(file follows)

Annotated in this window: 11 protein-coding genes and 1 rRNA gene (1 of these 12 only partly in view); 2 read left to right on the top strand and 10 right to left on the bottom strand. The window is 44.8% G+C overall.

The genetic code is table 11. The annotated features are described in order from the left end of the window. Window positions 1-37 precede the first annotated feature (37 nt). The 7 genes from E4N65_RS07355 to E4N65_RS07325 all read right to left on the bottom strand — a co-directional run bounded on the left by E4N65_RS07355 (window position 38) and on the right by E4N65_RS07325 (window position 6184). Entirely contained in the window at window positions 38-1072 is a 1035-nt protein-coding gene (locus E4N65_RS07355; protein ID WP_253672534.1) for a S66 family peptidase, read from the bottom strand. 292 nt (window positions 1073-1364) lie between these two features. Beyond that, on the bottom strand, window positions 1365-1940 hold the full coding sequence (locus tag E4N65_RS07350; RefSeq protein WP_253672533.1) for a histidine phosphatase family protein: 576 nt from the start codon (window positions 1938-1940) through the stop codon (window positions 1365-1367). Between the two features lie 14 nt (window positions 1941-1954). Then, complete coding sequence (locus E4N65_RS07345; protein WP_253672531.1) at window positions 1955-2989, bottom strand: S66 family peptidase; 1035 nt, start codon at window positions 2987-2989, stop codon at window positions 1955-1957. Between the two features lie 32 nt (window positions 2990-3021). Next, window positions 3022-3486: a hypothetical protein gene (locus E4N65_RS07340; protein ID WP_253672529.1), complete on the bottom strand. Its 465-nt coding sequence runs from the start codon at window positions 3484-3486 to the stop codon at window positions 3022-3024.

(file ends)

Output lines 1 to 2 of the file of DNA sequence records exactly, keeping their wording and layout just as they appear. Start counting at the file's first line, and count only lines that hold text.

Annotated in this window: 11 protein-coding genes and 1 rRNA gene (1 of these 12 only partly in view); 2 read left to right on the top strand and 10 right to left on the bottom strand. The window is 44.8% G+C overall.

The genetic code is table 11. The annotated features are described in order from the left end of the window. Window positions 1-37 precede the first annotated feature (37 nt). The 7 genes from E4N65_RS07355 to E4N65_RS07325 all read right to left on the bottom strand — a co-directional run bounded on the left by E4N65_RS07355 (window position 38) and on the right by E4N65_RS07325 (window position 6184). Entirely contained in the window at window positions 38-1072 is a 1035-nt protein-coding gene (locus E4N65_RS07355; protein ID WP_253672534.1) for a S66 family peptidase, read from the bottom strand. 292 nt (window positions 1073-1364) lie between these two features. Beyond that, on the bottom strand, window positions 1365-1940 hold the full coding sequence (locus tag E4N65_RS07350; RefSeq protein WP_253672533.1) for a histidine phosphatase family protein: 576 nt from the start codon (window positions 1938-1940) through the stop codon (window positions 1365-1367). Between the two features lie 14 nt (window positions 1941-1954). Then, complete coding sequence (locus E4N65_RS07345; protein WP_253672531.1) at window positions 1955-2989, bottom strand: S66 family peptidase; 1035 nt, start codon at window positions 2987-2989, stop codon at window positions 1955-1957. Between the two features lie 32 nt (window positions 2990-3021). Next, window positions 3022-3486: a hypothetical protein gene (locus E4N65_RS07340; protein ID WP_253672529.1), complete on the bottom strand. Its 465-nt coding sequence runs from the start codon at window positions 3484-3486 to the stop codon at window positions 3022-3024.